B.C. tech companies scramble after collapse of Silicon Valley Bank
A B.C. company is scrambling to withdraw its funds following the collapse of California-based Silicon Valley Bank (SVB) last week.
"We can see our money, but it's on the other side of the glass. We can't get it out," said Vancouver-based CEO Michael Ferguson.
His digital health company Ayogo Health was introduced to SVB through their venture capital investors.
SVB provided an array of products focused on startup companies, says Ferguson, which convinced them to start a venture debt of $750,000 US.
The bank held $200 billion in assets for firms in the technology and health-care sectors before the crash.
"That's a significant portion of our cash reserves … We weren't able to do any of those transfers [out of the U.S.]. The bank collapsed quite quickly," he said.
A decline in venture capital funding in the tech industry and rising interest rates forced SVB into insolvency.
The collapse marks the second-biggest bank failure in U.S. history, following the 2008 collapse of Washington Mutual.
"We have to run payroll. We have to service our customers. We have to pay other vendors relying on us," said Kris Hartvigsen, CEO of Dooly, a Vancouver-based tech company.
"Our number one concern is the stability of our business."
Ferguson, Hartvigsen and other tech CEOs are now rethinking their financial investments and planning a move back to "more robust" Canadian banks. They're calling on the Canadian government and banks to invest in a system similar to SVB to support tech startups.
Moving the money
Hartvigsen says his startup company "did almost all of [its] banking with SVB."
"When we started up the business, that's actually where we put all of our money," he said, adding the majority of tech companies favoured SVB over traditional banks for its reputation of working fast with quality customer service.
Hartvigsen says he transferred his funds to the Royal Bank of Canada within minutes of hearing rumours of a crash.
"We're feeling stable today, [but] I have friends that were not quite as fortunate …[and] trying to figure out whether or not they had any capital left," he said, adding some of these companies had close to $70 million at SVB.
Earlier this week, the U.S. government seized SVB's assets with assurances all its customers would have access to funds, regardless of how much they had in the bank.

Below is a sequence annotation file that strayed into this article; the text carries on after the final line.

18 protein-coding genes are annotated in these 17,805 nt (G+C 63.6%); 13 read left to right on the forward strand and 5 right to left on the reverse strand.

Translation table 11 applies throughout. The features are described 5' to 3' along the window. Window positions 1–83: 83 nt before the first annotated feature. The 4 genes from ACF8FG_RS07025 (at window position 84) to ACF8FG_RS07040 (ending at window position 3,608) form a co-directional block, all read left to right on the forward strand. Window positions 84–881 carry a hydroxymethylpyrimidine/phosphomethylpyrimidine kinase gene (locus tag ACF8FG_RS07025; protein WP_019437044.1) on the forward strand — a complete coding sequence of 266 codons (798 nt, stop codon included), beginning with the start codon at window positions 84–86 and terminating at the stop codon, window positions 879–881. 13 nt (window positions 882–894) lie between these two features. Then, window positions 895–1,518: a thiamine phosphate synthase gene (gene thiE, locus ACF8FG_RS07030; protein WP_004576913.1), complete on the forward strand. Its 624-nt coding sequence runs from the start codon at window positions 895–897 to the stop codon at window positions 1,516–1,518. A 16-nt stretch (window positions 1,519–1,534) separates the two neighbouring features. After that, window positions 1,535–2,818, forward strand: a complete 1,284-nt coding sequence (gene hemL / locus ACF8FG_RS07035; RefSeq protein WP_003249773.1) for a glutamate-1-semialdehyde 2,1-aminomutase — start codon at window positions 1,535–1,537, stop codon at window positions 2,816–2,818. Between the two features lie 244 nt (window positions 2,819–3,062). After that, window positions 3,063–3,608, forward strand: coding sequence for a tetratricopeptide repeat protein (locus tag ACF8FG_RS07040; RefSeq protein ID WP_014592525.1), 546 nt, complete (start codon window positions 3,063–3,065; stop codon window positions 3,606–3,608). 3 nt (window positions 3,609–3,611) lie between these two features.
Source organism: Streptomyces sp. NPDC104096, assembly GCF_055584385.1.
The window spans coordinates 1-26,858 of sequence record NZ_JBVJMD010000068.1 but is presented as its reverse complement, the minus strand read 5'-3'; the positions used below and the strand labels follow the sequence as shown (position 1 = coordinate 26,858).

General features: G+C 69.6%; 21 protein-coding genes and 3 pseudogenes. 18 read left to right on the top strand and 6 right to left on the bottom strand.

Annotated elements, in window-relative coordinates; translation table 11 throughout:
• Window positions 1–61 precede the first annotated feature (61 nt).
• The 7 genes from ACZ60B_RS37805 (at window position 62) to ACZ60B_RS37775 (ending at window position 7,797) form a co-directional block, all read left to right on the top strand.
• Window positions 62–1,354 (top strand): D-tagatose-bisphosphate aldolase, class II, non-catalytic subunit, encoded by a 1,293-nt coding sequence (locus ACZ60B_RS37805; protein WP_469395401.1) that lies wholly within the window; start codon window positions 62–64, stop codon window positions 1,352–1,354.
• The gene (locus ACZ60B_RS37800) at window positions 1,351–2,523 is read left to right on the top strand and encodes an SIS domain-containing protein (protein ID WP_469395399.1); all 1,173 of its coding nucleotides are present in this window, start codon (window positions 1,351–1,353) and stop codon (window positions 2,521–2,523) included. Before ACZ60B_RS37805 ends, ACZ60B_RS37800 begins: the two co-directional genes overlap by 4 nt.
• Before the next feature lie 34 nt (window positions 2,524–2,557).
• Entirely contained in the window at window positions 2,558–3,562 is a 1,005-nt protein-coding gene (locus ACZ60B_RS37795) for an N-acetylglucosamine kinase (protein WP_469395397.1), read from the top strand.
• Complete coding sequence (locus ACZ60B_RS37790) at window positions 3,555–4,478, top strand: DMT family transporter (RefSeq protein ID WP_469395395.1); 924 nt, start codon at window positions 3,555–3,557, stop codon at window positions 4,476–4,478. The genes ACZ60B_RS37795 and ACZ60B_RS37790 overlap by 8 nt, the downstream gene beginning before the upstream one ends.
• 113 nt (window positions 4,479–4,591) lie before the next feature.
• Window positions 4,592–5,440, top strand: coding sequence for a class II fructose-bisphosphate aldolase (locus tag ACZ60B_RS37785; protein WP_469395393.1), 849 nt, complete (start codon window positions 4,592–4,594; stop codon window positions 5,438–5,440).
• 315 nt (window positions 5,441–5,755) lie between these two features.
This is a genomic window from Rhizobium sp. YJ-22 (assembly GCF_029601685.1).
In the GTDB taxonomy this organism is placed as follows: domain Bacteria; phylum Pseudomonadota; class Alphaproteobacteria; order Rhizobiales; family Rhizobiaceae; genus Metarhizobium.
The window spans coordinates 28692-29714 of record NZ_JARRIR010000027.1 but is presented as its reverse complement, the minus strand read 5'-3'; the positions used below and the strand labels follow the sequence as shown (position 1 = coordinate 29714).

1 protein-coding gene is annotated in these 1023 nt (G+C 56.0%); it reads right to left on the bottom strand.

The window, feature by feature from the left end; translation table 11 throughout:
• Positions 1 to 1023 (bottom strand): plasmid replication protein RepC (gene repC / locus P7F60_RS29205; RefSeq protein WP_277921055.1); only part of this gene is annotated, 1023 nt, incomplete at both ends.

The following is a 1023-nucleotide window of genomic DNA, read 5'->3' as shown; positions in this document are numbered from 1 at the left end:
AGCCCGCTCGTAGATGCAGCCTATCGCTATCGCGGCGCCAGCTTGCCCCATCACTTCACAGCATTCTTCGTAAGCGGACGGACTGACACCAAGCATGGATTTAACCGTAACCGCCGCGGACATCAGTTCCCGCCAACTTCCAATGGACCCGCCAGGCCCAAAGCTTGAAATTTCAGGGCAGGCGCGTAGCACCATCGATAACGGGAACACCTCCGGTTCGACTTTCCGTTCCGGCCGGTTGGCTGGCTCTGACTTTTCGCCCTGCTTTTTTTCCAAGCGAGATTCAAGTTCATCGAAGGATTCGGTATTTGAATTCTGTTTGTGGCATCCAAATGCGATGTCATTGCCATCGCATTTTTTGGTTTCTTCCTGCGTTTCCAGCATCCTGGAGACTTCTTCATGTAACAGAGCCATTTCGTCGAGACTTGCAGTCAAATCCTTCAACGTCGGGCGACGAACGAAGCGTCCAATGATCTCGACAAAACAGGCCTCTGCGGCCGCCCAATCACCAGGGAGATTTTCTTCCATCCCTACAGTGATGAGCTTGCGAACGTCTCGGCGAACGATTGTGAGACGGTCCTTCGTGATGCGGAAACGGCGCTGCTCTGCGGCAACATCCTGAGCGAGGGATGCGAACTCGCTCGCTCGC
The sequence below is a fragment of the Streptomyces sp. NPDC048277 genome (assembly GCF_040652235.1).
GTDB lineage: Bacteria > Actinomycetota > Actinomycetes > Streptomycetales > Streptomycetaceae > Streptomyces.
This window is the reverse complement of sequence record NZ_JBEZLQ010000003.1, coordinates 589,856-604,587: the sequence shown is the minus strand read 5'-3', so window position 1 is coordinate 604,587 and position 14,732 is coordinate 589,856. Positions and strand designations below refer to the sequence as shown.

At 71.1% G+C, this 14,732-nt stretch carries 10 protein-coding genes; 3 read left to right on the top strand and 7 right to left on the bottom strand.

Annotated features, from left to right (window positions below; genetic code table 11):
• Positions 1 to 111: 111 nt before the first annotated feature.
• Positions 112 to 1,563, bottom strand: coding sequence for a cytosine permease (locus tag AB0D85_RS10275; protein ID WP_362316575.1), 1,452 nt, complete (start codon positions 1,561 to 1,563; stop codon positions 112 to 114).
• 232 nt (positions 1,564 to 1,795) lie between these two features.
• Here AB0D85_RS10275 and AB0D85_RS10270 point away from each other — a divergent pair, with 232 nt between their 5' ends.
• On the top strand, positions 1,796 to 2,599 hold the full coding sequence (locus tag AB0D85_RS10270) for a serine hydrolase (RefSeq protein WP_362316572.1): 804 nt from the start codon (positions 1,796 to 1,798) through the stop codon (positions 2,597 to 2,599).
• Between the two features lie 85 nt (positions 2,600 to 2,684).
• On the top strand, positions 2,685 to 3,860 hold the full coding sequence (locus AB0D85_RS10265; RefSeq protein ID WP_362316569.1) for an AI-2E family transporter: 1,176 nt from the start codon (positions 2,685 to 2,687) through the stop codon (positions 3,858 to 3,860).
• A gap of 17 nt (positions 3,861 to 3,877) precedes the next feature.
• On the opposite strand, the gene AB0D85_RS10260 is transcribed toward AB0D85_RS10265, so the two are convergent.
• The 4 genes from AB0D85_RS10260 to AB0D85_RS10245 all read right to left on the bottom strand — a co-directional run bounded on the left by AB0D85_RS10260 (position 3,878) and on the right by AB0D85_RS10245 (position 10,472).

Ferguson says he's not worried about losing his deposit — they have other funds in Canadian banks to cover costs —but he's not sure when the money will transfer from SVB.
The U.S. government is allowing access to funds within the country, says Ferguson, but stopped international transfers for now.
"[The U.S. government] is more concerned about U.S. customers, U.S. companies, U.S. citizen's money than they are about Canadians," he said.
On March 15, Canada's superintendent of financial institutions took permanent control of SVB's Canadian subsidiary to prevent a potential banking crisis.
Earlier this week, Britain facilitated the sale of SVB U.K. to Europe's biggest bank, HSBC.
Time for Canada to step up
Ferguson hopes people "don't take the wrong lesson from what's happened."
He says tech companies know the U.S. is risky with a poor history of well-regulated banks, but this scenario has now energized the movement to find a Canadian solution.
"We need products like Silicon Valley Bank to be available to us in Canada. Canadians need to look after Canadians."
Hartvigsen says Canada would be the perfect place to support the tech industry.
"Our banking system is a little bit more robust up here … the Canadian banking system is very diversified."
Given the panic of last week, Hartvigsen says many tech CEOs are sticking together to stay with Canadian banks for the time being and "breathing a big sigh of relief right now."